The love of God requires the love of the brethren (John 13:34; 15:12,17; Romans 13:8; I Thess 4:9; I Peter 1:22; I John 3:11,20,23; 4:7,11-12,20; II John 1:5).
As we have opportunity, we are to do good to the household of faith (Gal 6:10).
We are to pray for each other, as Paul did and taught (Ep 3:14-19; 6:18; Jas 5:16).
Our internal love is the mark of true disciples, according to Jesus (John 13:35).
We must gladly distribute to needy saints and be given to hospitality (Ro 12:13).
We greet one another with affection like a close family (Rom 16:16; I Cor 16:20).
Our goal should be the edification, or building up, of one another (I Thess 5:11).
We comfort one another, which is to strengthen and encourage (I Thess 5:11).
We should teach and admonish one another (Rom 15:14; Col 3:16; Heb 5:12-14).
We prefer one another and their things more than our own (Ro 12:10; Phil 2:3-4).
We are to receive one another, as Jesus Christ has received us (Rom 14:1; 15:7).
All matters of liberty should be easily parted with to please others (Rom 15:1-7).
Christ’s death for our brethren should compel us to serve them (Romans 14:15).
We should be of one mind with the rest of the body (I Cor 1:10; Phil 2:1-2).
If we have the heart of Cain, we think or ask, “WHO DO YOU THINK YOU ARE?”
This proud, despiteful, and rebellious spirit rejects correction or help from others.
The “inalienable rights of life, liberty, and the pursuit of happiness” are a manmade heresy, for we owe God our lives, liberty, and every pursuit to the glory of God and His Word. And He gave us churches to accomplish this lofty goal.
Whether we live or die, we are the Lord’s; our lives are not our own (Ro 14:7-9).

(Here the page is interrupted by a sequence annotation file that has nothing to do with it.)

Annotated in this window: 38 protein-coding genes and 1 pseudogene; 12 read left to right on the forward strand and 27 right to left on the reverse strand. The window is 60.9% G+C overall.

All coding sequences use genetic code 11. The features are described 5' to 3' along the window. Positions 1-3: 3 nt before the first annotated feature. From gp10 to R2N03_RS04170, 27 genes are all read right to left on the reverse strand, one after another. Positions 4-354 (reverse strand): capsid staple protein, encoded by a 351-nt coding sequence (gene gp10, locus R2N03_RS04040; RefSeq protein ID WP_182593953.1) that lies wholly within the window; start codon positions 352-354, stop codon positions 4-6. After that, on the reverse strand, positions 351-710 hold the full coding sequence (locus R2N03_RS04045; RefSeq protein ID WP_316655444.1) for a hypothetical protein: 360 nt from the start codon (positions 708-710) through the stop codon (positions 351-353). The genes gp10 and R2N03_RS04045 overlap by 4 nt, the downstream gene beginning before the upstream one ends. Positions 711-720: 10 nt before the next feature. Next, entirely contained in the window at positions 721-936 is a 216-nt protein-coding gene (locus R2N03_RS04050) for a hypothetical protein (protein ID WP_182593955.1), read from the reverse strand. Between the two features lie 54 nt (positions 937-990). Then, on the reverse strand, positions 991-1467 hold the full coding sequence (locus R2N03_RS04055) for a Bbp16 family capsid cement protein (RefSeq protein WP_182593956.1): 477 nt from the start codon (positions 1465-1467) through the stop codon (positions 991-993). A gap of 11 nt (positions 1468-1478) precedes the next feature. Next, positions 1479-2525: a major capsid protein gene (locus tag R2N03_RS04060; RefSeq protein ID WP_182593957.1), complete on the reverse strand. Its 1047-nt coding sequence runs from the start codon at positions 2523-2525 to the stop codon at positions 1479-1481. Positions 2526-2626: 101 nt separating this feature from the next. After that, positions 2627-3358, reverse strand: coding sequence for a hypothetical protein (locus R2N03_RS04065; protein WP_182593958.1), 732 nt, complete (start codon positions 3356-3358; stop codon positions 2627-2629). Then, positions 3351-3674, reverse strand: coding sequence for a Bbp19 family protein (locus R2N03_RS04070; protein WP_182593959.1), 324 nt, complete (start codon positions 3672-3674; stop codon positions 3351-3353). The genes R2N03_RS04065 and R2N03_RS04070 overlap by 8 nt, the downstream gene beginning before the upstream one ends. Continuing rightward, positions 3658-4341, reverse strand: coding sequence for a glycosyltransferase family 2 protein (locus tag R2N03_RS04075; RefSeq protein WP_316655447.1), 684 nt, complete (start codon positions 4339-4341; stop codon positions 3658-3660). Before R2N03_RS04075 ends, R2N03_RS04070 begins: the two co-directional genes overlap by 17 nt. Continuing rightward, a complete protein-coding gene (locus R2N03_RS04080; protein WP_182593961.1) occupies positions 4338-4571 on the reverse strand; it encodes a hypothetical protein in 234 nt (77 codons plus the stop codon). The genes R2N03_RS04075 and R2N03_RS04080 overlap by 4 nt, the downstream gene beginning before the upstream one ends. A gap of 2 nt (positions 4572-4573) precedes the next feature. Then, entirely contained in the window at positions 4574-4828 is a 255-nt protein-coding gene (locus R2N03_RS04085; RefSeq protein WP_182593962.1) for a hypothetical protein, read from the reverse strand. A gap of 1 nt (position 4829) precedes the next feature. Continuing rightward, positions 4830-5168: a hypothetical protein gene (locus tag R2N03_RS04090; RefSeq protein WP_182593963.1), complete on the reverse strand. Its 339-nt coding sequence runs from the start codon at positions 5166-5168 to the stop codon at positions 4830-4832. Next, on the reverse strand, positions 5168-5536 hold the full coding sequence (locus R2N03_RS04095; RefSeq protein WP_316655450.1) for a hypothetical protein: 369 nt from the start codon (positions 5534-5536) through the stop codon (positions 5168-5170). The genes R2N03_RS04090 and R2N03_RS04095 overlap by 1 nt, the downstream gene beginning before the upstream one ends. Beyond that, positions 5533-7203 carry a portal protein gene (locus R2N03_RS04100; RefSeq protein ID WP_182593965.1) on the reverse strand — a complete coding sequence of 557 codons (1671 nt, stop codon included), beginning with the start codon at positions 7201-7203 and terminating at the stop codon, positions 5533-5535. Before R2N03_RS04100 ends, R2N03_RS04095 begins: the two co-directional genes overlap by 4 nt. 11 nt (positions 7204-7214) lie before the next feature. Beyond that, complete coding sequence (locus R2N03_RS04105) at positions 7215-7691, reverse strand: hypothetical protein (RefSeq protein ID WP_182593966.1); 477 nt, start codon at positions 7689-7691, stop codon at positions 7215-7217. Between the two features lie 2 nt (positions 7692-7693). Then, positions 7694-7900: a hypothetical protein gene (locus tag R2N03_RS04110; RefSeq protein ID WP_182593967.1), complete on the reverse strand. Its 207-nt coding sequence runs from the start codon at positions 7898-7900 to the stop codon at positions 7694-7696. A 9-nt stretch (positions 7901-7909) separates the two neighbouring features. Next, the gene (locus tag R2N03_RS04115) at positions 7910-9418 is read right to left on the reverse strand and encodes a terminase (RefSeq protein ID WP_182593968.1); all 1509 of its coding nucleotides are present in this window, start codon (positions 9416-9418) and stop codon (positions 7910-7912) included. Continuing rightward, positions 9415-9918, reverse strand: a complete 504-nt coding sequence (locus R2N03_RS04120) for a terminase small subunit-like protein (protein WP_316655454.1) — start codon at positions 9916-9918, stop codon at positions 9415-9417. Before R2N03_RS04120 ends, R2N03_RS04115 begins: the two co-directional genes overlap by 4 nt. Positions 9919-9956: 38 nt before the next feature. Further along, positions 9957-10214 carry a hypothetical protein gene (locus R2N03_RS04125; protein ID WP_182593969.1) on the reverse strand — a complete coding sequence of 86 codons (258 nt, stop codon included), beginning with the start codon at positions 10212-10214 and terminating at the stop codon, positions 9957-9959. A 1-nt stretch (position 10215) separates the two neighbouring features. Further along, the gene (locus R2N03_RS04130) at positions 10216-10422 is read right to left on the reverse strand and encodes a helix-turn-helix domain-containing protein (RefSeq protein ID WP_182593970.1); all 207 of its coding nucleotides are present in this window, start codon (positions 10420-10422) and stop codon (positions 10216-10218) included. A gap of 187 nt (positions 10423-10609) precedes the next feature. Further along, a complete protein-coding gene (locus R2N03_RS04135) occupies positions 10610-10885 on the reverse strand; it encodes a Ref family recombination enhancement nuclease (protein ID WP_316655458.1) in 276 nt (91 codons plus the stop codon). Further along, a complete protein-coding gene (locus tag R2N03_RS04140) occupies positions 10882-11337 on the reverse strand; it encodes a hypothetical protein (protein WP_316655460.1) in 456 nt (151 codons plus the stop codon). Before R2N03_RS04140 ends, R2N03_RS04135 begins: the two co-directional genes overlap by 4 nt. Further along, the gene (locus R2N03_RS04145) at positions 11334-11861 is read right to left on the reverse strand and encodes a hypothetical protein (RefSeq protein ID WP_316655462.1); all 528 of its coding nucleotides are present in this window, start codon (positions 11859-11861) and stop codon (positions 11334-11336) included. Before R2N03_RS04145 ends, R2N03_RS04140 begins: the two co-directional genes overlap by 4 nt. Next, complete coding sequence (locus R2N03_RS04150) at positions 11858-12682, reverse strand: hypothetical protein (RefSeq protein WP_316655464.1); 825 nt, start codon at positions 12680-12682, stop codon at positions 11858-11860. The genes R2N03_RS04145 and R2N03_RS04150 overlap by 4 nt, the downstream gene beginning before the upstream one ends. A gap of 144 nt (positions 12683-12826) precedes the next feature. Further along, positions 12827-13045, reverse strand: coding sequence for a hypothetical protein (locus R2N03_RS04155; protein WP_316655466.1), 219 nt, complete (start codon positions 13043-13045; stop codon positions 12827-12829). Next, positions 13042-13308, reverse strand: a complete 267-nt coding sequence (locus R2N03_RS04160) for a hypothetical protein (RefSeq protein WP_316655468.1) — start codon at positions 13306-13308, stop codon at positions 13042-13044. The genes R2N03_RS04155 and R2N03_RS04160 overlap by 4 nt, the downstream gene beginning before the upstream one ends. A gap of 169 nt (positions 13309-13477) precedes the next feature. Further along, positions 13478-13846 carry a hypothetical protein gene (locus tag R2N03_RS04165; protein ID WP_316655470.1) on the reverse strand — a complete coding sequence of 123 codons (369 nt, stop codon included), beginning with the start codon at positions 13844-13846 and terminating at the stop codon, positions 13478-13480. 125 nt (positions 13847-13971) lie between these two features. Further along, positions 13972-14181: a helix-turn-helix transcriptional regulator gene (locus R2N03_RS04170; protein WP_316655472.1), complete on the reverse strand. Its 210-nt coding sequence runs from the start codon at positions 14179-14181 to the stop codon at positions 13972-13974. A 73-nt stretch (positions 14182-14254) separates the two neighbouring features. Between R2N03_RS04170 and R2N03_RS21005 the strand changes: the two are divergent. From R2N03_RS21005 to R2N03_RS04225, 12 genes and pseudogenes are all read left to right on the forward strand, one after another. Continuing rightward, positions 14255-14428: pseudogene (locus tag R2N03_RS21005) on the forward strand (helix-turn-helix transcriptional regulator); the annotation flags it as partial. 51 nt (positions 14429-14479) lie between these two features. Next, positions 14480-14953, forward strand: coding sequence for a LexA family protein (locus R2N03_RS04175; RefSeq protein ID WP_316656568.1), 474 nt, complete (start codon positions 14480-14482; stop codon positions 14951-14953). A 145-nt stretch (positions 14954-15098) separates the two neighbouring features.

We do not have the right to do anything that would be sin or offend a brother.
The first order of church submission is one to another in proper fear (Eph 5:21).
If you do not hear a brother, then witnesses, or the church in a matter as small as a torn power cord on a saw, you will be treated as a heathen man (Matt 18:15-18).
Some weakness gets compassion; some rebellion gets intensity (Jude 1:22-23), and you don’t get to choose or complain, for those saving you make the choice.
A blow from the righteous might hurt, but it should be appreciated (Psalm 141:5).
You will either take correction as a wicked scorner or as a wise man (Prov 9:7-9).
It is a terrible person who accuses the righteous for correcting them (Is 29:20-21).
Open rebuke for your good is better than meaningless love of your sin (Pro 27:5).
If we have any wisdom at all, we want wounds rather than kisses (Proverbs 27:6).
Shame or honour from God is dependent on how you hear reproof (Prov 13:18).
Let us reject the wicked conceit that despises seven wise men (Proverbs 26:16).
Love suffers long, is not easily provoked, thinketh no evil, beareth, and endureth.
When you bite a kind reprover, you do two things: you sin against your own soul, and you discourage a righteous brother from doing his duty in the future.
Membership in the family of God and a local church of Christ are great blessings we should appreciate.
But our great goal of being ready at our Lord’s return is by giving and receiving correction graciously, which does not allow us to float in and out merely participating in singing and hearing a sermon preached.
How can we be holy alone? We cannot. So we have churches to help each other toward this perfection.
Are we our brother’s keeper? Yes, indeed! We all must strive to perfect the body of our Lord Jesus, which is to consider, provoke, and exhort one another toward that goal of every man perfect in Christ.